Afterthought: Wire the AC mains Rob's way (with Oz wire colors of course).
 

Ricky D.

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You might want to reinvent the wheel but you don’t have to. The original circuit and layout from 1959 works just fine. Build to the original design and get to know it for a month or two before you modify.

Solid core cloth wire is easy to work with.

B+ will be too high with a new production 5Y3. Use a NOS 5Y3 to get the 360 volt B+ you need.
 

King Fan

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I agree -- I *mostly* wire my board to the Fender layout, upsize a few resistor watt ratings, then wire the grounds and AC mains like Rob. And except for power and safety update mods, the stock 5E3 needs a *long* shakedown cruise to learn both channels, all the interactive knob settings (hint -- sweet hides in the first 3-4 lines on the active volume dial, clean can involve 9-11 on the inactive dial, and many kinds of dirt, nicer and nastier, lie all around). Oh, and an extra month to check out jumper options... then you can mod with some idea of actual destinations.
 

geetah

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Welcome! That looks good plan!

What comes to "grounding" I recommend you use Robrob "optimized" which uses single ground bus for all return current and Chassis is a shield/safety earth.

Soldering for example 220k resistor over Stby Switch contact keep small anode current flowing and no "cathode poisoning" should not happen.

If you wan't a bleeder resistor improve it to two series and use middle point for filement elevate voltage. Usually power tube cathode is used but there is some signal on lows and voltage is only 20V. There is recent thread of this.

I think it is worth using metal film resistors on pre amp to reduce hiss. Also it looks like using shielded cables from jacks and soldering 68k resistors direct to control grids improve signal/noise ratio. This also save some room on board.
Thanks 2L Man,

I think I am going to follow the standard layout Rob has on his site. I have printed this and the original Fender schematic and layout to get familiar with.

I am interested in the bleeder resistor if it doesn't affect the sound of the amp. I will dive into that when the time comes.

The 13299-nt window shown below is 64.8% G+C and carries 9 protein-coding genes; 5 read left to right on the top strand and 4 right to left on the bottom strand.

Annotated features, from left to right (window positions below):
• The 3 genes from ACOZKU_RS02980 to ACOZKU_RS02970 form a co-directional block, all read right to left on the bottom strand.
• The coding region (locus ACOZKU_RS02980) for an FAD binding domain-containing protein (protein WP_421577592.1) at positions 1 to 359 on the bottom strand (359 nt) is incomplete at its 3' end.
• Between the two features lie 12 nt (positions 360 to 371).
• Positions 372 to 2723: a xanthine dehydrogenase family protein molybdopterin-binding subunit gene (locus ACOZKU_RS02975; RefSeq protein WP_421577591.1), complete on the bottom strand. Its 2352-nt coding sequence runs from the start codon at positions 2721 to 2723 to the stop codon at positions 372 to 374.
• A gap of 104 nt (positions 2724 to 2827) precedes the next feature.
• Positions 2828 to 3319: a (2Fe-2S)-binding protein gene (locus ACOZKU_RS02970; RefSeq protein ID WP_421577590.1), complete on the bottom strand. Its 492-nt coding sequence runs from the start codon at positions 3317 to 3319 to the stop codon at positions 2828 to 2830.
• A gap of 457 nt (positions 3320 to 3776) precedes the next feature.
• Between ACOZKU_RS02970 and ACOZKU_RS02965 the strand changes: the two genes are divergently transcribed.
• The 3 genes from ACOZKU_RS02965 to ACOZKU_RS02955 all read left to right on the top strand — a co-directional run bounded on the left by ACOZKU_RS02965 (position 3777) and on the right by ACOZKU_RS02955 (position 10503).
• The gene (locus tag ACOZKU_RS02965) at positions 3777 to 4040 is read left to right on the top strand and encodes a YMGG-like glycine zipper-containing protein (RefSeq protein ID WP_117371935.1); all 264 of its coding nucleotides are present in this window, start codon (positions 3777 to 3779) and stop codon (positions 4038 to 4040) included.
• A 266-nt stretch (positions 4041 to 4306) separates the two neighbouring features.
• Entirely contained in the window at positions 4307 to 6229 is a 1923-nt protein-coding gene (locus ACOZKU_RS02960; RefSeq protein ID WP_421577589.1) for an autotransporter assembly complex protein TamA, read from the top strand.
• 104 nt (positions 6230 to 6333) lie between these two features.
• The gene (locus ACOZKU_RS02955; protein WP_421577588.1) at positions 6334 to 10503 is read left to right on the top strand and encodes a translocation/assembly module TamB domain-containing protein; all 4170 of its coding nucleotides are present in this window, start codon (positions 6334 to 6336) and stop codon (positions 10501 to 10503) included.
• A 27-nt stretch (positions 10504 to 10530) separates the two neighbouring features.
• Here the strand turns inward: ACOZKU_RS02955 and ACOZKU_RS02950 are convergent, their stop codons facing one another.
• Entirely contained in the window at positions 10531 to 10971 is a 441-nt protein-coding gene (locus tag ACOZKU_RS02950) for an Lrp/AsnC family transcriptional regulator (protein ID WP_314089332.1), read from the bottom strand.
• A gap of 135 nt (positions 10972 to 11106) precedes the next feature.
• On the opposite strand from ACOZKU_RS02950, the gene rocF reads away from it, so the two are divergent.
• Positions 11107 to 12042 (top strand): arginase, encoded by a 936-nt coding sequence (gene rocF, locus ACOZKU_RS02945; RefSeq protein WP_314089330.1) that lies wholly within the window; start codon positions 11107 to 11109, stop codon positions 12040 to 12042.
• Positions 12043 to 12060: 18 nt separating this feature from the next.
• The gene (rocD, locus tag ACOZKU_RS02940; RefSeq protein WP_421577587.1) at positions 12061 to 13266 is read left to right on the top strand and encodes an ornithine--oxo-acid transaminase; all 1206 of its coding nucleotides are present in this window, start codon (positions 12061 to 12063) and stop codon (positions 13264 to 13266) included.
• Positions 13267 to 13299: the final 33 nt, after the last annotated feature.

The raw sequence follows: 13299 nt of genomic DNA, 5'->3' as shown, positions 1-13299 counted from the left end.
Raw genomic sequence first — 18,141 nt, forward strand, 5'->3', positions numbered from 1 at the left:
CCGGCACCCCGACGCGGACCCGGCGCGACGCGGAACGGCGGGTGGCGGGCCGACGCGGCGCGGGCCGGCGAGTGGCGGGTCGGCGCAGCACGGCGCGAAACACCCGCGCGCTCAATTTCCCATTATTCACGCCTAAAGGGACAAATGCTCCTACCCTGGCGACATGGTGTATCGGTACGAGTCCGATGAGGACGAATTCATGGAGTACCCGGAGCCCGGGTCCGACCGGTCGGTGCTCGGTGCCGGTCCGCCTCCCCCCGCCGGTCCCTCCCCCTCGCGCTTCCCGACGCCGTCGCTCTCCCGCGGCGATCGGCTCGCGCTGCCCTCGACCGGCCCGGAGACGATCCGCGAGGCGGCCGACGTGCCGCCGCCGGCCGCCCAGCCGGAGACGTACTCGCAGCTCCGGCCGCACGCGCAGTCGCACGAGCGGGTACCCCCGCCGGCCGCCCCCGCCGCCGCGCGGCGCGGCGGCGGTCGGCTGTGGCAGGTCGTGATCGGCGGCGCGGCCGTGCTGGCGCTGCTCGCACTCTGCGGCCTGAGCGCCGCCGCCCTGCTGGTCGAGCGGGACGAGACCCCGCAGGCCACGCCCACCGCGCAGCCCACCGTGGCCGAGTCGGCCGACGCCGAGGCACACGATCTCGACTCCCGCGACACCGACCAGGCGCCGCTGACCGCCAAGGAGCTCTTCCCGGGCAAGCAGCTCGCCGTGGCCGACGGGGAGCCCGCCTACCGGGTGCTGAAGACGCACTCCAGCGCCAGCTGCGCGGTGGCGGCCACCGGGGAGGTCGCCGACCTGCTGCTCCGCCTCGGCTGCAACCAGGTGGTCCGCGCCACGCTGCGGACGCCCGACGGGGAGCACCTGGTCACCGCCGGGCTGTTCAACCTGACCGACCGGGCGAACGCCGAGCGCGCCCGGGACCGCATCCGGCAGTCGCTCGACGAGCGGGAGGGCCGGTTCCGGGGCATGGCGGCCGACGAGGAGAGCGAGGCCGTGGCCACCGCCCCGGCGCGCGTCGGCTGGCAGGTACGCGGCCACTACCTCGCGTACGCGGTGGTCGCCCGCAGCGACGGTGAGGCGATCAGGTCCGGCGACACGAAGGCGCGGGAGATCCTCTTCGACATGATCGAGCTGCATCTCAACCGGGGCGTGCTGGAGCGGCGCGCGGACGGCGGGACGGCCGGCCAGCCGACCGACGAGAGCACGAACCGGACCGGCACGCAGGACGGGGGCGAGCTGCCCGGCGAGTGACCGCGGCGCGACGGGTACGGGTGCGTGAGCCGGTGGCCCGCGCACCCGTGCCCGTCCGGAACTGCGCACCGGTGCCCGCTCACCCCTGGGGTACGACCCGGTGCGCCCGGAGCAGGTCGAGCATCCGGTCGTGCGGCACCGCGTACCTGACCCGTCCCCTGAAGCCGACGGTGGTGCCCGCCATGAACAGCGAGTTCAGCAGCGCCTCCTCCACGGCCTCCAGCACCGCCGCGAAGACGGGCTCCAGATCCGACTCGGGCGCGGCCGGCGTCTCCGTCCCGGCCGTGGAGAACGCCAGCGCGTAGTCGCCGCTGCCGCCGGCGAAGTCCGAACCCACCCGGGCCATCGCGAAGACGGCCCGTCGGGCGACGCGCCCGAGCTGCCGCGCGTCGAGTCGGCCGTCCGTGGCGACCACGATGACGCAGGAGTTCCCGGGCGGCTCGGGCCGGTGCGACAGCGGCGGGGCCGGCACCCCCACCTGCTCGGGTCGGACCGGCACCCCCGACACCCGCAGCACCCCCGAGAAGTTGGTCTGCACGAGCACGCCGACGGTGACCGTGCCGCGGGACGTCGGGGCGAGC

I think I will just put the carbon comps in the places where they make the difference, as R.G writes about in the link. Thanks for all the information.

5e3_Deluxe_Amp_Layout_small.png



Welcome. You're off to a good start. Random thoughts:

1. You may get a lot of ground scheme argument. Rob's split ground scheme is quiet; his optimized build is also quiet but needs a custom board with re-arranged layout. A third option is a single ground without the optimized board. That would be quiet too!! and not too hard. For both noise and safety, any one of the three would work.

2. Carbon comps do *look* cool, but here looks and sound may trade off. Is your amp gonna be a looker or a player? My first boutique-built 5E3 had all CCs in the signal chain. Guess what, it hissed until I put metal films in the input chain. Endless topic of debate, but here at least there's some logic. For logical (and totally optional) use of a *few, selective* carbon comps for possible sonic mojo, Google "Geofex carbon comp". Logically, this means you could build a 5E3 with just a few carbon comps in selected spots. I did. But many smart folks build nice amps with none.

3. Re standby, Google "Valve Wizard standby." Not needed or wanted, possibly slightly bad for tubes in extended use. This is an easy feature (no standby) to copy from Rob's optimized version! FWIW Fender didn't use one in the 5E3, either.

4. Screen-grid resistors (and possibly a 470K PI grid stopper, on Rob's page): If you like the wild '50s sound, start without them but try to leave room to add (the grid stopper is easy, the sockets are harder). If the OD is too harsh, I'd add the grid stopper first, then maybe the screen-grid resistors.

5. Wire -- important in a 5E3, since you want wire that will shape well and lie down neatly in that small space. Stateside, the two big winners seem to be either cloth-covered Fender-style solid core or 'topcoat' stranded/plastic wire where the neatly twisted strands are given a topcoat of tinning. Oh, and 22ga will work almost everywhere (I use PT cutoffs for B+ to the board).

Afterthought: Wire the AC mains Rob's way (with Oz wire colors of course).
Thanks for your reply King Fan so much gold here,

1. Is the layout I posted about the split ground scheme? I think I am going to go that way. I will likely experiment with the other two in future builds.